Large banks in Hong Kong and Singapore are telling more senior finance professionals to take contract roles instead of joining them as permanent employees.
As headcount restrictions make it more difficult and time consuming to add staff above vice president (VP) level, hiring managers are increasingly turning to contractors, says Adam Solomons, associate director at recruiters Hydrogen in Singapore.
“There’s also been an increase in senior people being replaced by more junior ones, so junior hires are now typically permanent because it’s easier to get headcount approval for less costly staff, with the use of contractors for more senior positions,” he says.
Solomons says average pay for the contract jobs his firm handles in Singapore has shot up 36% in the past 12 months, mostly as a result of senior jobs making up a larger proportion of the total. “We’re seeing more senior roles coming through than ever before. A lot of this is project related – banks are getting the senior leaders in first and will probably then hire more juniors.”
Continued market volatility in Asia has also fuelled the growth of senior contracting this year, says James Stokes, an executive at recruitment firm Anton Murray Consulting. “Across both Singapore and Hong Kong our banking clients are increasingly offering senior-level contract roles. Banks are considering contracts as effective methods of safeguarding their businesses against volatility, while still providing the flexibility to offer a permanent role at the conclusion.”
Contracts in Singapore and Hong Kong typically last 12 months. And they are mainly used by the larger banks such as HSBC, Citi, Standard Chartered and J.P Morgan, says a recruiter who specialises in the contract market and who asked not to be named.
There are two provisos to the uptick in senior contracting. Firstly, in terms of sheer numbers most contract roles in Asia are still at VP level or below. Secondly, the senior roles on offer are predominately in technology and in the back and middle office.
“For example senior contractor opportunities exist in technology-delivery jobs where there’s a specific programme of work,” says Solomons from Hydrogen. “With a number of major transformational technology programmes happening in Asia, which often have urgent hiring requirements, contractors provide a logical solution.”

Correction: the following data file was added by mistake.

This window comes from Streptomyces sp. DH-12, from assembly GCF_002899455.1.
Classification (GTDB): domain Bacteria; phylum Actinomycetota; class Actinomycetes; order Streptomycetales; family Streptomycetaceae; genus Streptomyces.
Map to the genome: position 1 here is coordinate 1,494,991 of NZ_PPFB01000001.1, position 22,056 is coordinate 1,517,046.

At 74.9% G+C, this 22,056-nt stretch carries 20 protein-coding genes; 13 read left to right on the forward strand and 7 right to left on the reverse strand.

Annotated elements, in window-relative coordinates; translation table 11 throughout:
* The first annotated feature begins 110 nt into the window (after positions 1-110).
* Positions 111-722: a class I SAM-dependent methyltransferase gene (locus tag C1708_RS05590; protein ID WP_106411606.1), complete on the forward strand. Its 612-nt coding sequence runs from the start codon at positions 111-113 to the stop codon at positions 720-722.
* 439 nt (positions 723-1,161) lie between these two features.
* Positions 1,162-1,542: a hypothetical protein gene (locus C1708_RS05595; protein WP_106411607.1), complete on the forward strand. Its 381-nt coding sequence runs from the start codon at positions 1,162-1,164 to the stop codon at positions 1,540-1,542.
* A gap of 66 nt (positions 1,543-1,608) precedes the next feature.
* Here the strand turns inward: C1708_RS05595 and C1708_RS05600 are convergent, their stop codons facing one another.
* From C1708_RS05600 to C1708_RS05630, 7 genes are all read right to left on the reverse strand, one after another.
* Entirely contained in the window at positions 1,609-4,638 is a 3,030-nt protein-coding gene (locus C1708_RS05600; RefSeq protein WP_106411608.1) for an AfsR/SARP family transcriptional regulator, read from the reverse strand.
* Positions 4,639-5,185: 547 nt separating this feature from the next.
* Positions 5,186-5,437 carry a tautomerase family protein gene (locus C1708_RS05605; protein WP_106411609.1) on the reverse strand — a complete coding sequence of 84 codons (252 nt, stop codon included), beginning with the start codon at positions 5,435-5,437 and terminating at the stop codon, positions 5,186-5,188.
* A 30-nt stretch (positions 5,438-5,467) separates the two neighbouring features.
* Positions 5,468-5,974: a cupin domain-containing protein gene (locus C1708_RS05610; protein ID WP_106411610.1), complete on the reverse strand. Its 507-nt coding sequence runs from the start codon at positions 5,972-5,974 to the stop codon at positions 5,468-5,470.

James Redshaw, manager of recruiters Randstad Technologies in Hong Kong add: “Senior level contracting is concentrated within compliance and regulation to help manage specific projects as well as within banking cost-saving exercises, such as offshoring. By focusing on contracting on a project basis, banks are able to better manage their headcount constraints and hire based on the peaks and troughs of their business.”
More interest in contract jobs in Singapore and Hong Kong
Banks (most notably Barclays and Standard Chartered) have been focusing their recent job cuts on experienced staff and this has made senior candidates more open to contracting, says Solomons. “Providing that the contract length is 12 months plus, it’s not difficult to attract a good shortlist,” he says. “We’re also seeing more senior people than ever in Asia becoming disillusioned with climbing the banking corporate ladder, so contract working is becoming more attractive.”
Stokes from Anton Murray Consulting adds: “The tightening of headcount across investment banks in Asia has made it difficult for many senior people to find permanent roles and in some cases they’re actually more receptive to contracting than junior candidates are.”
Senior contractors also tend to enjoy testing out the “working environment” at a particular bank before being potentially given a permanent role, says Stokes. “The speed at which a contract can be arranged and executed is another element they like.”
Despite the rise of senior contracting, “career contractors” – people who choose to move from one temporary assignment to another regardless of the availability of permanent work – remain rare in Asia.
“As soon as a perm role materialises at another bank they jump ship,” says Kyle Blockley, managing partner of recruitment firm KS Consulting. “I’ve had cases where integrity has been a major issue as candidates have accepted a contract role on Tuesday only to be offered a perm one on Thursday – and they didn’t even have the decency to let us know they wouldn’t be signing the contract.”
Senior professionals who do accept contracts are far from guaranteed of their current bank ultimately offering them permanent work. “Banks are using contracting as a tool to help manage headcount and therefore won’t transform a contract employee into a permanent one unless they proved to be high performing and valuable to the company,” says Redshaw, from Randstad.
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